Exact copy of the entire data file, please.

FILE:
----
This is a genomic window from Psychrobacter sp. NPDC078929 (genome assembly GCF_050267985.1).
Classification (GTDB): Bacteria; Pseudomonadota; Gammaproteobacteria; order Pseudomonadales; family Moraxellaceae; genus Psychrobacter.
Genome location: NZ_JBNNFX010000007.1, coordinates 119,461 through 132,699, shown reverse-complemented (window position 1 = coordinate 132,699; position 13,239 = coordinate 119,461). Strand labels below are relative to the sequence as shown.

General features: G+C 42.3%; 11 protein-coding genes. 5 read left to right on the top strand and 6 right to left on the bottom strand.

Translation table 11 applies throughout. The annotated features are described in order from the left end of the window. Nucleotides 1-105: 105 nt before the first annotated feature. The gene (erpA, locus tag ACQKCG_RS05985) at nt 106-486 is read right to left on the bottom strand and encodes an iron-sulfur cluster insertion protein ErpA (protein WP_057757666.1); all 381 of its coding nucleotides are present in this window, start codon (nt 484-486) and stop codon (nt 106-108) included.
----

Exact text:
This is a genomic window from Psychrobacter sp. NPDC078929 (genome assembly GCF_050267985.1).
Classification (GTDB): Bacteria; Pseudomonadota; Gammaproteobacteria; order Pseudomonadales; family Moraxellaceae; genus Psychrobacter.
Genome location: NZ_JBNNFX010000007.1, coordinates 119,461 through 132,699, shown reverse-complemented (window position 1 = coordinate 132,699; position 13,239 = coordinate 119,461). Strand labels below are relative to the sequence as shown.

General features: G+C 42.3%; 11 protein-coding genes. 5 read left to right on the top strand and 6 right to left on the bottom strand.

Translation table 11 applies throughout. The annotated features are described in order from the left end of the window. Nucleotides 1-105: 105 nt before the first annotated feature. The gene (erpA, locus tag ACQKCG_RS05985) at nt 106-486 is read right to left on the bottom strand and encodes an iron-sulfur cluster insertion protein ErpA (protein WP_057757666.1); all 381 of its coding nucleotides are present in this window, start codon (nt 484-486) and stop codon (nt 106-108) included.